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“Not the homosexual is perverted”: filmmaker Rosa von Praunheim turns 80

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“It is not the homosexual who is perverted, but the situation in which he lives”: Rosa von Praunheim became famous with this film in 1971. The filmmaker, provocateur and activist still stands for gay self-confidence.

He gave his stage name Praunheim after the district of Frankfurt in which he grew up. But it was only later in Berlin that he became the most productive gay filmmaker in the world. On Friday (November 25th) the director, activist, author and bohemian Rosa von Praunheim will be 80 years old.

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The film that made him famous in 1971 was “It’s not the homosexual who is perverted, but the situation in which he lives”. Same-sex sex was still a criminal offense in Germany until 1969, after which the ban continued to apply to under-21s until 1994, when paragraph 175 was finally abolished.

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“Gay” – from a swear word to a positive self-description

In his film, the then 29-year-old gave insights into the parallel world of homosexuals, to whom he also held up a mirror: “The most important thing for all gays is that we admit to being gay,” is a key sentence.

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The word “gay” is used more than 70 times in this film. The former homophobic swear word was revalued as a positive self-designation. The marginalized sexual orientation became a political signal. This program is also reflected in the artist’s first name: Rosa is a nod to the “pink triangle” that homosexuals had to wear in the concentration camp.

Pioneer of the German gay and lesbian movement

“Die Bettwurst”, his debut in 1970, realized with amateur actors and practically without a budget, became a cult. And so von Praunheim became a pioneer of the German gay and lesbian movement. With the queer musical “City of Lost Souls” (1983) and “Transsexual Menace” from 1996, he made the first German films about transgender people.

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His work is also characterized by his interest in femininity. His films with and about the Berlin underground actress Lotti Huber († 85) are legendary. “Survival in New York” from 1989, a loving portrait of three German migrants in the US metropolis, is one of the most successful documentaries in German cinema.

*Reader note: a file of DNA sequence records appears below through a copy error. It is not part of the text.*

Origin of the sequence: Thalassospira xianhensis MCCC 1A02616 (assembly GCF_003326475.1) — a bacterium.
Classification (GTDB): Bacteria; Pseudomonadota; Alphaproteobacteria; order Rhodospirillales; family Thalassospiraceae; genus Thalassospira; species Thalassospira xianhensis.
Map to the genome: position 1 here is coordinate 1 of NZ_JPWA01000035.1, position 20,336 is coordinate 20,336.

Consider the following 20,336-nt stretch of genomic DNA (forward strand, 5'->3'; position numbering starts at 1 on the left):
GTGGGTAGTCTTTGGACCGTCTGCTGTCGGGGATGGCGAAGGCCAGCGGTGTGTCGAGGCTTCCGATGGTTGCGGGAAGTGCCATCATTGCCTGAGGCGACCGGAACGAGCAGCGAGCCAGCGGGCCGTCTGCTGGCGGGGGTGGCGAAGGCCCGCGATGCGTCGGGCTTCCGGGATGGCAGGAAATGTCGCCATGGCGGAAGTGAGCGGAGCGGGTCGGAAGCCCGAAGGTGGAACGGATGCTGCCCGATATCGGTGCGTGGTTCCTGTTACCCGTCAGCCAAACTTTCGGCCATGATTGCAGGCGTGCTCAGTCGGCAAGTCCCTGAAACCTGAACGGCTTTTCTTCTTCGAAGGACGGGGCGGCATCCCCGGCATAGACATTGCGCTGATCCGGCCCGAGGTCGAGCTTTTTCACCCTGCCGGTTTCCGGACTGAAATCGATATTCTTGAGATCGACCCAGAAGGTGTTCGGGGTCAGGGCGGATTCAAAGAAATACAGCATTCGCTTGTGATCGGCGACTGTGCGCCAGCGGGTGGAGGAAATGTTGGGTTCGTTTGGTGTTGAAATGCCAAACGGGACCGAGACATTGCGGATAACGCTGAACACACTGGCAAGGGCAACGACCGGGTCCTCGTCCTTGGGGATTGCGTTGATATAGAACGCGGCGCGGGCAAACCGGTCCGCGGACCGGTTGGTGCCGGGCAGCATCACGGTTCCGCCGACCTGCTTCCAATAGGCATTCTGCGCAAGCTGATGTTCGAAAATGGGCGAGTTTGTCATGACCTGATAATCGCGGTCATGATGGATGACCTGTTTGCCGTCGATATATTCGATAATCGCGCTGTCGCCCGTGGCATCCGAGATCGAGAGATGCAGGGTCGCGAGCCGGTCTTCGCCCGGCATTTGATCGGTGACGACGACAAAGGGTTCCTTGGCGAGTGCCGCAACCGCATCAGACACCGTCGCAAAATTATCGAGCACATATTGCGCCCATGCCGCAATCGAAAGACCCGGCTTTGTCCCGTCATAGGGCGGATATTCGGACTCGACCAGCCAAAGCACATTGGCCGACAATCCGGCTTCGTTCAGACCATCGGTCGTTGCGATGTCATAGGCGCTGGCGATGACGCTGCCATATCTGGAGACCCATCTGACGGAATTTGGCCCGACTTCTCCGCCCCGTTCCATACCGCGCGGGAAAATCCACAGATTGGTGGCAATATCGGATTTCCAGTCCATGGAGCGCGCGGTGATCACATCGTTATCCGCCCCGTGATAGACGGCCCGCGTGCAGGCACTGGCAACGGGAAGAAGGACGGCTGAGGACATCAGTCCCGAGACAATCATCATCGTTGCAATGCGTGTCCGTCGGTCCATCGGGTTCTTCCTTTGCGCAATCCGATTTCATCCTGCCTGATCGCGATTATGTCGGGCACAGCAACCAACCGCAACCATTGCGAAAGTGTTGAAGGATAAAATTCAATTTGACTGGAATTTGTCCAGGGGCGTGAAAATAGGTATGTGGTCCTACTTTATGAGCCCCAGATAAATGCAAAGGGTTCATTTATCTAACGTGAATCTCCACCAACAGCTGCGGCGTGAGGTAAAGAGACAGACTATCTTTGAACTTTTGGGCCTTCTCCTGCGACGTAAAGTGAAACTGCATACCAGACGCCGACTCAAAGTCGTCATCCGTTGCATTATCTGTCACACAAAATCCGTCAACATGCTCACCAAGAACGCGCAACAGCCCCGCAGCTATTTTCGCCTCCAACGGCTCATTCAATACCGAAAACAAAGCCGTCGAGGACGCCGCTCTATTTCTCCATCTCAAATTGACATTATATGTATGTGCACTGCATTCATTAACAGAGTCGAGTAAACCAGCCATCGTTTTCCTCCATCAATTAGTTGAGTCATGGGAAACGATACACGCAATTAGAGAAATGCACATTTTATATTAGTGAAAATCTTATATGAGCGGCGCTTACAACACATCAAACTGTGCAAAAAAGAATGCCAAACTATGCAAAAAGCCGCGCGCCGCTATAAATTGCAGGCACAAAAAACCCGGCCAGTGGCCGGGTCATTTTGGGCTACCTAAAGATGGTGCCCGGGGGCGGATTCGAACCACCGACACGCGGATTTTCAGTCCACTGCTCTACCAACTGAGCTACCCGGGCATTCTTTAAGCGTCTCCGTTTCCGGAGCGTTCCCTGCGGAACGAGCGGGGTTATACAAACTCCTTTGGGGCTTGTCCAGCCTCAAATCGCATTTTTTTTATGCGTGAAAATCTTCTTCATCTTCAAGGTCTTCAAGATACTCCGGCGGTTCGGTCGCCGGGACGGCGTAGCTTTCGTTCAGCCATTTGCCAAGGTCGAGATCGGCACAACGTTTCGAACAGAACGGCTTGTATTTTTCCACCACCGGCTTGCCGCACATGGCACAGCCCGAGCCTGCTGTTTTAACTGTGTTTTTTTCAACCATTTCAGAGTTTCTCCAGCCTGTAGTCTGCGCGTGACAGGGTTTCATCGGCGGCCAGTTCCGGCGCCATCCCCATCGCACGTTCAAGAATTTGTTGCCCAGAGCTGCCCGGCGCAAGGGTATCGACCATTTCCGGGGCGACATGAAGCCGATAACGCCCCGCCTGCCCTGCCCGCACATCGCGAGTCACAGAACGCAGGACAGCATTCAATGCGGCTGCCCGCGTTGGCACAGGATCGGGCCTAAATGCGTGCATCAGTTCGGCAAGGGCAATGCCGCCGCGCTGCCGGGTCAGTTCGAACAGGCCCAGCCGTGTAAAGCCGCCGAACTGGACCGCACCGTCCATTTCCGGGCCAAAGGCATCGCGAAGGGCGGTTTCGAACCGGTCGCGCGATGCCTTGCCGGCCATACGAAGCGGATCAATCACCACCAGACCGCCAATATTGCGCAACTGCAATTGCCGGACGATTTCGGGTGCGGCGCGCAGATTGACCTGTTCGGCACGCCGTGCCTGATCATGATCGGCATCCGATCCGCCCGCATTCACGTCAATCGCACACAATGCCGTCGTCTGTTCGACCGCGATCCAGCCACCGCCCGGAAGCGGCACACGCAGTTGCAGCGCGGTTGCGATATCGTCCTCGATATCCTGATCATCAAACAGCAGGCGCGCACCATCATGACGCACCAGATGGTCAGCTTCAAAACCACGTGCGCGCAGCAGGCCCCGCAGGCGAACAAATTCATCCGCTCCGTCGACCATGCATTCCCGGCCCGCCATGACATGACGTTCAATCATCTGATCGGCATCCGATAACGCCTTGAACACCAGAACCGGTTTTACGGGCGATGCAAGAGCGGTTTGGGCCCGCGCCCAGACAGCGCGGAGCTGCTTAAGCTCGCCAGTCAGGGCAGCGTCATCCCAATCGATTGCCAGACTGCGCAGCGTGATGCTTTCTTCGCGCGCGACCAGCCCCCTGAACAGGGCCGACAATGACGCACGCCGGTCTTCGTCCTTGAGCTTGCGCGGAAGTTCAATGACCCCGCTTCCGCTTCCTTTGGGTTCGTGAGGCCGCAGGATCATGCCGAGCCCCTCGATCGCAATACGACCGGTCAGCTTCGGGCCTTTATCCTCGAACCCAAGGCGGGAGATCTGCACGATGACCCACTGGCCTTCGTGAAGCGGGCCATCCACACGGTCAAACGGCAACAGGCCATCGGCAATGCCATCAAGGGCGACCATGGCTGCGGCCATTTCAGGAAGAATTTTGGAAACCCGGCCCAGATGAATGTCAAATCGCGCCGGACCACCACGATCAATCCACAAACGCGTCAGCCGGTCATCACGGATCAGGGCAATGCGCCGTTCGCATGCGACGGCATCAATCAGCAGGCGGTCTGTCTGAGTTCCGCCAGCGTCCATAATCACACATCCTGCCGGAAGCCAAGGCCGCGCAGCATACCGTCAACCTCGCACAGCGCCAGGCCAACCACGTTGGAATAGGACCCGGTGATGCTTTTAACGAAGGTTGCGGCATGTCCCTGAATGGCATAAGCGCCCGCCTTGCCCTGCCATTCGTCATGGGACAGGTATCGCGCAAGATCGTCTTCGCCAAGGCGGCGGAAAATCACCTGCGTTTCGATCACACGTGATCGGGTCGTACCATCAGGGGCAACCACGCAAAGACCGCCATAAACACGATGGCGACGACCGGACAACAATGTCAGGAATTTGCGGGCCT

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In 1986, with “A virus knows no morality”, one of the world’s first films about the HI virus, von Praunheim polemicized against the homophobia that had flared up again in society as a result of AIDS. However, his strategy of bringing the private into the public eye was not only met with approval.

Forced outing on TV

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In 1991, he outed Hape Kerkeling (57) and Alfred Biolek († 87), two of the most popular German television faces, as homosexual against their will in a television show. Hostilities from the LGBTQ community then followed.

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Von Praunheim’s form of expression became more subtle thereafter. With the docudrama “Härte” from 2015, he once again takes up a taboo subject. Psychologically nuanced and starring a convincing Hanno Koffler, the film tells the authentic story of a young man who was sexually abused by his mother and later became one of Berlin’s most brutal pimps.

The latest film is about gay pop star Rex Gildo

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Most recently, “Rex Gildo – The Last Dance”, a mix of game scenes, eyewitness interviews and archive recordings, was highly praised by critics about the gay double life of the popular pop singer.

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As the teacher and mentor of Axel Ranisch and Tom Tykwer, Praunheim is already shaping the filmmaking of the next generation. In 2020 he received the honorary award for his services to young German-language film at the Max Ophüls Film Festival.

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The underground filmmaker has become an internationally renowned ambassador for the social acceptance of queer people.

As a filmmaker and activist, he is also following in the footsteps of the gay sexologist Magnus Hirschfeld, who was persecuted by the Nazis and to whom he dedicated the 1999 film drama “Der Einstein des Sexes”.

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“I can’t afford to die. I still have to work to survive.”

For his commitment, which includes around 150 short and long films, Praunheim was honored with the Federal Cross of Merit in 2015.

For Rosa von Praunheim, who lives in Berlin with his partner Oliver Sechting, life and work, everyday life and aesthetics have flowed together into a total work of art.

Von Praunheim (right) with partner Oliver Sechting at the vernissage of “Rosa von Praunheim, Naked Men Naked Animals” at the ART Gallery MOND in Berlin in November

Photo: IMAGO/Photopress Müller

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The bird of paradise, often dressed like a parrot, likes to use media appearances to cultivate its brand. In a Arte documentary “Glückskind” on the occasion of his 80th birthday (available in the media library from November 25th) he stretches out on the grave he has chosen in the Berlin cemetery to try it out.

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Aging, he once explained, has changed him: “It makes me thin-skinned, maybe also more vulnerable.” For the time being, however, he has no time. “I can’t afford to die. I still have to work to survive.”

We wish you a happy 80th birthday!

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Source: Asia Times

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